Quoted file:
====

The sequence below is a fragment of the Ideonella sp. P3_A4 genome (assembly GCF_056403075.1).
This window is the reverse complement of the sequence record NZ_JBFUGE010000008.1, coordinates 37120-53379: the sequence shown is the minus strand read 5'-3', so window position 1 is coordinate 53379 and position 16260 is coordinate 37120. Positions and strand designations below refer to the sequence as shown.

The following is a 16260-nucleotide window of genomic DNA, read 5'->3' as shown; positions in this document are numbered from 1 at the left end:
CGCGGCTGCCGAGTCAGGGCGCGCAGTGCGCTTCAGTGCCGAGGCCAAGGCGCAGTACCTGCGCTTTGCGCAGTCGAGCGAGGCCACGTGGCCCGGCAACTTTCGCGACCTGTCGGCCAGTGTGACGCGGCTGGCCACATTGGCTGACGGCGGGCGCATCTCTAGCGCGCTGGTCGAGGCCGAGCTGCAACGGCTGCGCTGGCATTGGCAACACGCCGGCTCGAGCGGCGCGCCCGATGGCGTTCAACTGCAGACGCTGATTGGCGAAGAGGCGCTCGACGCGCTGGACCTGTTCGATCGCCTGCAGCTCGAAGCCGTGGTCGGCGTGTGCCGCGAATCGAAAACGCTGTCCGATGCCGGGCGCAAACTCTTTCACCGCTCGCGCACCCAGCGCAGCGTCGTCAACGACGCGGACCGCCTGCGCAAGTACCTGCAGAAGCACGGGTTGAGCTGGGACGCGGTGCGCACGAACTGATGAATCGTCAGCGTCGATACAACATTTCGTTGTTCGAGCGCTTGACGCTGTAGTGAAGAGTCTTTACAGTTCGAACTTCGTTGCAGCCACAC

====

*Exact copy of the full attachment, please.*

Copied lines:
The sequence below is a fragment of the Ideonella sp. P3_A4 genome (assembly GCF_056403075.1).
This window is the reverse complement of the sequence record NZ_JBFUGE010000008.1, coordinates 37120-53379: the sequence shown is the minus strand read 5'-3', so window position 1 is coordinate 53379 and position 16260 is coordinate 37120. Positions and strand designations below refer to the sequence as shown.

The following is a 16260-nucleotide window of genomic DNA, read 5'->3' as shown; positions in this document are numbered from 1 at the left end:
CGCGGCTGCCGAGTCAGGGCGCGCAGTGCGCTTCAGTGCCGAGGCCAAGGCGCAGTACCTGCGCTTTGCGCAGTCGAGCGAGGCCACGTGGCCCGGCAACTTTCGCGACCTGTCGGCCAGTGTGACGCGGCTGGCCACATTGGCTGACGGCGGGCGCATCTCTAGCGCGCTGGTCGAGGCCGAGCTGCAACGGCTGCGCTGGCATTGGCAACACGCCGGCTCGAGCGGCGCGCCCGATGGCGTTCAACTGCAGACGCTGATTGGCGAAGAGGCGCTCGACGCGCTGGACCTGTTCGATCGCCTGCAGCTCGAAGCCGTGGTCGGCGTGTGCCGCGAATCGAAAACGCTGTCCGATGCCGGGCGCAAACTCTTTCACCGCTCGCGCACCCAGCGCAGCGTCGTCAACGACGCGGACCGCCTGCGCAAGTACCTGCAGAAGCACGGGTTGAGCTGGGACGCGGTGCGCACGAACTGATGAATCGTCAGCGTCGATACAACATTTCGTTGTTCGAGCGCTTGACGCTGTAGTGAAGAGTCTTTACAGTTCGAACTTCGTTGCAGCCACAC